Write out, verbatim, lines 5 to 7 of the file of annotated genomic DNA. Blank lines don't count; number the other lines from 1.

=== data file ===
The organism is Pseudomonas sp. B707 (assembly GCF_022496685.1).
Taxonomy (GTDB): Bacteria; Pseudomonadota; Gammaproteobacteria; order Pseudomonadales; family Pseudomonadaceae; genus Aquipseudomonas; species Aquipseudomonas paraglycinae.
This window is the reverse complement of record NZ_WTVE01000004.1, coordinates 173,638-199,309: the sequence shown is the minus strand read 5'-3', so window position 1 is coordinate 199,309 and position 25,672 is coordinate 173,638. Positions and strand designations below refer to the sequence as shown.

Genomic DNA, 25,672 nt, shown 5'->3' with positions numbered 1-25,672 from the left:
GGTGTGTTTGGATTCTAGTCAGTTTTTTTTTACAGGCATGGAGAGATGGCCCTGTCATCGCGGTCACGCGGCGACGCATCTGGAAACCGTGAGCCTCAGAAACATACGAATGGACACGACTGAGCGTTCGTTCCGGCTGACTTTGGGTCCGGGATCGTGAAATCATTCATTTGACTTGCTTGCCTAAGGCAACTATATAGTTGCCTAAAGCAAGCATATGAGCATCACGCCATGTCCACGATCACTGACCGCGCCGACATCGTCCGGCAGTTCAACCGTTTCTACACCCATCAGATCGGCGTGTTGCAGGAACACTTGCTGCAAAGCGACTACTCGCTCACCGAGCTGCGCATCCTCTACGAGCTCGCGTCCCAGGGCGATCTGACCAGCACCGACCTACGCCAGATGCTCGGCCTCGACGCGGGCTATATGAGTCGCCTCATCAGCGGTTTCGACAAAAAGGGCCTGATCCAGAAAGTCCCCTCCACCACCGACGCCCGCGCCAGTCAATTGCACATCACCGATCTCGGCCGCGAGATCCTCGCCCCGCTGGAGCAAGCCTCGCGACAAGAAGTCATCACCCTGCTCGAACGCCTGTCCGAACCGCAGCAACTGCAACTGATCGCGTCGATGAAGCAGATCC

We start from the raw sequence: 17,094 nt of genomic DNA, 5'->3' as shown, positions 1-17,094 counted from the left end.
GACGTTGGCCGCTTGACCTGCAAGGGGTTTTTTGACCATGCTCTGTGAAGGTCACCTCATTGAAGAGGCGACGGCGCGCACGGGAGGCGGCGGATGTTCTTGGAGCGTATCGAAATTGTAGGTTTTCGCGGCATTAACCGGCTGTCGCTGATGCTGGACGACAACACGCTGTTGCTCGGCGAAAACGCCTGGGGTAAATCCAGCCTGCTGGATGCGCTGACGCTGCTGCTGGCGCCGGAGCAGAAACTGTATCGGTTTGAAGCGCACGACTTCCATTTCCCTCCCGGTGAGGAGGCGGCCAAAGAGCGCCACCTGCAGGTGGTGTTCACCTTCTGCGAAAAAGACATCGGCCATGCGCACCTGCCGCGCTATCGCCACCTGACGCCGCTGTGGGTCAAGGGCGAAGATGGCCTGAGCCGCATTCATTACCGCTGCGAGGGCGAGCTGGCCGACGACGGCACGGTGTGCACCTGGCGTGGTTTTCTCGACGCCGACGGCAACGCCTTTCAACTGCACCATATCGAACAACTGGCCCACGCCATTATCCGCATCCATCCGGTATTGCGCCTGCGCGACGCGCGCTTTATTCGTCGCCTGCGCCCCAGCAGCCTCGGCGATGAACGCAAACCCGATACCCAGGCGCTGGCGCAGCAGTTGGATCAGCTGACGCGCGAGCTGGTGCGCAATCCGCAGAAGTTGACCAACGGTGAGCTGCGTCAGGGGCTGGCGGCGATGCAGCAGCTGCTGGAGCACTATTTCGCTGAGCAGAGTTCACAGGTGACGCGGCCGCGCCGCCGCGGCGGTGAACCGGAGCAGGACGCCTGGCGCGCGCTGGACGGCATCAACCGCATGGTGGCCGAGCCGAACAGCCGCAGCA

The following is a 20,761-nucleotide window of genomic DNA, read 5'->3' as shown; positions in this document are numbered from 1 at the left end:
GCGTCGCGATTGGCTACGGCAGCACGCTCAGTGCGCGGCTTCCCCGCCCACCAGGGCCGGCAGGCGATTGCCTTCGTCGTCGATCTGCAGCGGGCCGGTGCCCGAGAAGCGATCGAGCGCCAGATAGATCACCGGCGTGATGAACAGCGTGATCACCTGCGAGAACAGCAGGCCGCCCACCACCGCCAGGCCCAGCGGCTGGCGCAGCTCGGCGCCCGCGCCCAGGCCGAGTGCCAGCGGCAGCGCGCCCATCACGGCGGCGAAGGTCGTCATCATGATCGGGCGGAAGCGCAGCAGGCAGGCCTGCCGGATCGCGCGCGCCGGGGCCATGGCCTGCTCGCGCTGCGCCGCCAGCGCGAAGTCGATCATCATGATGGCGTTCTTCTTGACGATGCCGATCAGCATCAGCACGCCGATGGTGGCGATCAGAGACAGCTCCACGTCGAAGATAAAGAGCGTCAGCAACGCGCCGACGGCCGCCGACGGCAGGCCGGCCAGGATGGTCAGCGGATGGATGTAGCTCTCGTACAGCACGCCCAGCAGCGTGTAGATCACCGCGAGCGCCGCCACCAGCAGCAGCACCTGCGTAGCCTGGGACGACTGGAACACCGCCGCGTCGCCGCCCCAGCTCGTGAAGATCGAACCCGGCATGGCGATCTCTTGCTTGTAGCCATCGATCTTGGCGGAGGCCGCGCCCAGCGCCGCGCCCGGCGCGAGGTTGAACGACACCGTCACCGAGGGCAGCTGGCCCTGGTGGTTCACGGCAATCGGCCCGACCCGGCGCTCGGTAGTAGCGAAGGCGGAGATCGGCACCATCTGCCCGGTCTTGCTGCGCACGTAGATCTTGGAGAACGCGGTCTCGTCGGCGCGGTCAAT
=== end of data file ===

GGTGTGTTTGGATTCTAGTCAGTTTTTTTTTACAGGCATGGAGAGATGGCCCTGTCATCGCGGTCACGCGGCGACGCATCTGGAAACCGTGAGCCTCAGAAACATACGAATGGACACGACTGAGCGTTCGTTCCGGCTGACTTTGGGTCCGGGATCGTGAAATCATTCATTTGACTTGCTTGCCTAAGGCAACTATATAGTTGCCTAAAGCAAGCATATGAGCATCACGCCATGTCCACGATCACTGACCGCGCCGACATCGTCCGGCAGTTCAACCGTTTCTACACCCATCAGATCGGCGTGTTGCAGGAACACTTGCTGCAAAGCGACTACTCGCTCACCGAGCTGCGCATCCTCTACGAGCTCGCGTCCCAGGGCGATCTGACCAGCACCGACCTACGCCAGATGCTCGGCCTCGACGCGGGCTATATGAGTCGCCTCATCAGCGGTTTCGACAAAAAGGGCCTGATCCAGAAAGTCCCCTCCACCACCGACGCCCGCGCCAGTCAATTGCACATCACCGATCTCGGCCGCGAGATCCTCGCCCCGCTGGAGCAAGCCTCGCGACAAGAAGTCATCACCCTGCTCGAACGCCTGTCCGAACCGCAGCAACTGCAACTGATCGCGTCGATGAAGCAGATCC

We start from the raw sequence: 17,094 nt of genomic DNA, 5'->3' as shown, positions 1-17,094 counted from the left end.
GACGTTGGCCGCTTGACCTGCAAGGGGTTTTTTGACCATGCTCTGTGAAGGTCACCTCATTGAAGAGGCGACGGCGCGCACGGGAGGCGGCGGATGTTCTTGGAGCGTATCGAAATTGTAGGTTTTCGCGGCATTAACCGGCTGTCGCTGATGCTGGACGACAACACGCTGTTGCTCGGCGAAAACGCCTGGGGTAAATCCAGCCTGCTGGATGCGCTGACGCTGCTGCTGGCGCCGGAGCAGAAACTGTATCGGTTTGAAGCGCACGACTTCCATTTCCCTCCCGGTGAGGAGGCGGCCAAAGAGCGCCACCTGCAGGTGGTGTTCACCTTCTGCGAAAAAGACATCGGCCATGCGCACCTGCCGCGCTATCGCCACCTGACGCCGCTGTGGGTCAAGGGCGAAGATGGCCTGAGCCGCATTCATTACCGCTGCGAGGGCGAGCTGGCCGACGACGGCACGGTGTGCACCTGGCGTGGTTTTCTCGACGCCGACGGCAACGCCTTTCAACTGCACCATATCGAACAACTGGCCCACGCCATTATCCGCATCCATCCGGTATTGCGCCTGCGCGACGCGCGCTTTATTCGTCGCCTGCGCCCCAGCAGCCTCGGCGATGAACGCAAACCCGATACCCAGGCGCTGGCGCAGCAGTTGGATCAGCTGACGCGCGAGCTGGTGCGCAATCCGCAGAAGTTGACCAACGGTGAGCTGCGTCAGGGGCTGGCGGCGATGCAGCAGCTGCTGGAGCACTATTTCGCTGAGCAGAGTTCACAGGTGACGCGGCCGCGCCGCCGCGGCGGTGAACCGGAGCAGGACGCCTGGCGCGCGCTGGACGGCATCAACCGCATGGTGGCCGAGCCGAACAGCCGCAGCA